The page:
On the contact page of the Armstrong McGuire website, we say that many of our best client engagements start with a simple conversation. Many of these happen at local coffee shops and I'm a sucker for picking up the tab. Over the years, my expenditures on cups of coffee (or Diet Coke if you know quality caffeine when you taste it) rivals the amount spent on other marketing and business development activities.
I meet people for lots of different reasons.
- Introductions to prospective clients wanting to know more about our firm's services (always a crowd favorite among the Armstrong McGuire team)
- Interviews with potential donors eager to share their ideas about the feasibility of a campaign being planned by a school, church or nonprofit they care about
- Great candidates we are vetting for a chief executive or senior level professional position with one of our clients
- Emerging leaders in the nonprofit sector who want to pick my brain and brainstorm about new solutions to the challenges facing our sector
- Long time colleagues who who like to laugh about, or lament, the mistakes we've made (and hopefully learned from) over the years
- People looking to make a career move or find great volunteer opportunities in the nonprofit sector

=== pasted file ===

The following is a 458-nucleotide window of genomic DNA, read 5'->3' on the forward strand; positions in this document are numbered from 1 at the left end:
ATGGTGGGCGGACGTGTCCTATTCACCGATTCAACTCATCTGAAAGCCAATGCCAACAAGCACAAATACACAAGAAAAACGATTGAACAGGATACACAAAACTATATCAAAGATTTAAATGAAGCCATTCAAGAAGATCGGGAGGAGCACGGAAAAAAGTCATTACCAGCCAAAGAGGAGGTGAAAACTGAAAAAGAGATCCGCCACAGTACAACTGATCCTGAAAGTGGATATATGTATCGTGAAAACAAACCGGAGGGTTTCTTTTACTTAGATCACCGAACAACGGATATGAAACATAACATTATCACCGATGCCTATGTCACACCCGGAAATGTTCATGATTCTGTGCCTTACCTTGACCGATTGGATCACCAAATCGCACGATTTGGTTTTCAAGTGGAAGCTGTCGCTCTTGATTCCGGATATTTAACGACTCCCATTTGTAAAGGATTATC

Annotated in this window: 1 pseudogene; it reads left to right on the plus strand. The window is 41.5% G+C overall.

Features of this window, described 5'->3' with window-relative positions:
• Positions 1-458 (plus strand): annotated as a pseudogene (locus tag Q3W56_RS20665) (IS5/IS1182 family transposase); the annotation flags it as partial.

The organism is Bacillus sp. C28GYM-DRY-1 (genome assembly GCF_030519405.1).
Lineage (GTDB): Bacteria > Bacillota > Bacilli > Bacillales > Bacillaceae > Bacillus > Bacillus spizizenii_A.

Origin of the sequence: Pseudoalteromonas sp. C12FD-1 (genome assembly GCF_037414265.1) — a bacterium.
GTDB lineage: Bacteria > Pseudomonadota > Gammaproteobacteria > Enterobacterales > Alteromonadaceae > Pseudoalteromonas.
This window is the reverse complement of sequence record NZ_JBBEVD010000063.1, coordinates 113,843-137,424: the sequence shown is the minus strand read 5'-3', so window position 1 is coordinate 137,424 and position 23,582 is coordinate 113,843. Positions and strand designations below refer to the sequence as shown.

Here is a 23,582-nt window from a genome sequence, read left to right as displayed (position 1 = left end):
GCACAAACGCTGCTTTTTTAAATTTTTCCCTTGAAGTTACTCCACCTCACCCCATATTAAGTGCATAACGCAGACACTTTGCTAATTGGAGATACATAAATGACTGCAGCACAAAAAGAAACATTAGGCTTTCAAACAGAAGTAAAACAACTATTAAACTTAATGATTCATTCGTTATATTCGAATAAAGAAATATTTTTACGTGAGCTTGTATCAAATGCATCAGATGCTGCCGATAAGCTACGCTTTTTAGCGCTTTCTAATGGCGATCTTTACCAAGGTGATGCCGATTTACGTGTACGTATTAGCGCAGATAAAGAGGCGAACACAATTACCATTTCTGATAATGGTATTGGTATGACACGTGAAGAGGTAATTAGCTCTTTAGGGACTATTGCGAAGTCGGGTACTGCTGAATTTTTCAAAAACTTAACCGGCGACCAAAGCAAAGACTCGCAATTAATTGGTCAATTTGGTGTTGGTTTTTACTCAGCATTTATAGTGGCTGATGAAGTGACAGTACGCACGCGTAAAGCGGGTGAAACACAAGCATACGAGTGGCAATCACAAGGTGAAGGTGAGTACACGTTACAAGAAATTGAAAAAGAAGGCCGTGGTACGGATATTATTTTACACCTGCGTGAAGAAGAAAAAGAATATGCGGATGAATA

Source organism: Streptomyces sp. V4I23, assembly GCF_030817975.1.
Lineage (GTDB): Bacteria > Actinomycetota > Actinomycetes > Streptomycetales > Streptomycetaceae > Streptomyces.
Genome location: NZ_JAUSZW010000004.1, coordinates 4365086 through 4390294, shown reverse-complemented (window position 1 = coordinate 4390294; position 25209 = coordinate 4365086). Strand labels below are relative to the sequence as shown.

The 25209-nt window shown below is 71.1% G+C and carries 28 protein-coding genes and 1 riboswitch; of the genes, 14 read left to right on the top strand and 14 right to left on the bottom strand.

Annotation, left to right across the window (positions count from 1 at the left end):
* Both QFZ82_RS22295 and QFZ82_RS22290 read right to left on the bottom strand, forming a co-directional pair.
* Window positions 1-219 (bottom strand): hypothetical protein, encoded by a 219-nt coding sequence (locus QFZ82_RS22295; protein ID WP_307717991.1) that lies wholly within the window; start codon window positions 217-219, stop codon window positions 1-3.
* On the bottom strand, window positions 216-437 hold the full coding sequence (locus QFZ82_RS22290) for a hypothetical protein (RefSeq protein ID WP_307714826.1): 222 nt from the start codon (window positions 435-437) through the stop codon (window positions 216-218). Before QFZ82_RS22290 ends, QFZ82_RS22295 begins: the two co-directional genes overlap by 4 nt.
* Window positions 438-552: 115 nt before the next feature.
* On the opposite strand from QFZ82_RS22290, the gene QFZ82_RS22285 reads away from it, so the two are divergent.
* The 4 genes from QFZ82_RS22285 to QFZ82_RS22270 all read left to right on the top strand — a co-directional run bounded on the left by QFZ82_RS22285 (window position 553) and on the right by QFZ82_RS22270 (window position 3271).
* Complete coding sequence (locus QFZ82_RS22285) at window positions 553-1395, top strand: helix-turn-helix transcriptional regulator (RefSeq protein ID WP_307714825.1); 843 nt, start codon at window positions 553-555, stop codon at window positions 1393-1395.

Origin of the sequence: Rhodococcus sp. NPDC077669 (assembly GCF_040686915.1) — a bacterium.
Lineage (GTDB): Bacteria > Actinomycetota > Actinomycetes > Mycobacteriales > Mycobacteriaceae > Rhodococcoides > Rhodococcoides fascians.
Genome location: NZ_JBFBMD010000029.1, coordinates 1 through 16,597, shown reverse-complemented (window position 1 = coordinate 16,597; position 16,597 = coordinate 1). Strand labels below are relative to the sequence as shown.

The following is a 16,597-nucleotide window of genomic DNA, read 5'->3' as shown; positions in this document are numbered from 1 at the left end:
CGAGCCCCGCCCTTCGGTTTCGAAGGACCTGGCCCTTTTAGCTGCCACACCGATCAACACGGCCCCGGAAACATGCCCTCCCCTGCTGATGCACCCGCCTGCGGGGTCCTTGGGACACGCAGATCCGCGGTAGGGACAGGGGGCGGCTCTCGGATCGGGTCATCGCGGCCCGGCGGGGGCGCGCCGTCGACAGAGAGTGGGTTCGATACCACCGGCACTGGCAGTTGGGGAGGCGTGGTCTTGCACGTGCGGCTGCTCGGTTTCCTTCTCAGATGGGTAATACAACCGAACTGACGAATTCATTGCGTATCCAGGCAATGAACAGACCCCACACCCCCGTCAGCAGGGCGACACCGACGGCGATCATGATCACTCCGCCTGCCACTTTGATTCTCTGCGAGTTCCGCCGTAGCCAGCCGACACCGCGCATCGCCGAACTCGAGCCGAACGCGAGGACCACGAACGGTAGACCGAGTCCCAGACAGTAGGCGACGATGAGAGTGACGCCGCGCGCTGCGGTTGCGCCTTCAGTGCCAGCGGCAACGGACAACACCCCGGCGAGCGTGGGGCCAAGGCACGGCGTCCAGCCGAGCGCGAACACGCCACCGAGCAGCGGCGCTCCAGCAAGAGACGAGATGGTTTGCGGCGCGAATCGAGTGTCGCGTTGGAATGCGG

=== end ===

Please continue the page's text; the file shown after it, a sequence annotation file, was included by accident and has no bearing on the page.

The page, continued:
- Folks working in businesses that provide complementary services to the work of our firm
Phone calls, texts, tweets, posts, email and other forms of communication play key roles in how we communicate with each other and they are necessary tools when distance, time and other barriers are put between us. But never, ever underestimate the tremendous value of meeting face to face. While it may not be the most expedient route, it is the most effective way to really listen, learn, teach, nurture, encourage, find agreement, settle disagreements, build new relationships, and renew ties with old friends and colleagues.
There are conversations that I have out of a sense of duty, obligation, or a favor for a friend. Some of these are enlightening and beneficial while others are painfully unproductive. Like all of you, there are times when I have opted out of hard conversations in favor of an impersonal email or a timely phone call when you know you will be sent to voice mail. There are times when I have cancelled meetings because I just wasn't up for the high emotion or awkward discussion that was coming - sometimes with people I know well and sometimes with people I don't know at all.
But most of the time I am renewed and energized whenever I can have an in-person conversation with someone, about something that we both care about. We don't always agree. In fact some of the best conversations I've ever had have been with people who disagree with me at some level - especially politics. We don't always find ways to work together. And we don't always make strong connections or grow to become best friends. But I leave most of these visits a little bit wiser and a lot more fulfilled knowing that I have shared quality time and conversation.
I may switch to decaf in the coming years, but I expect to continue these coffee conversations for as long as my budget and bladder permit. Call me if you're up for an interesting discussion and we'll put a time on the calendar.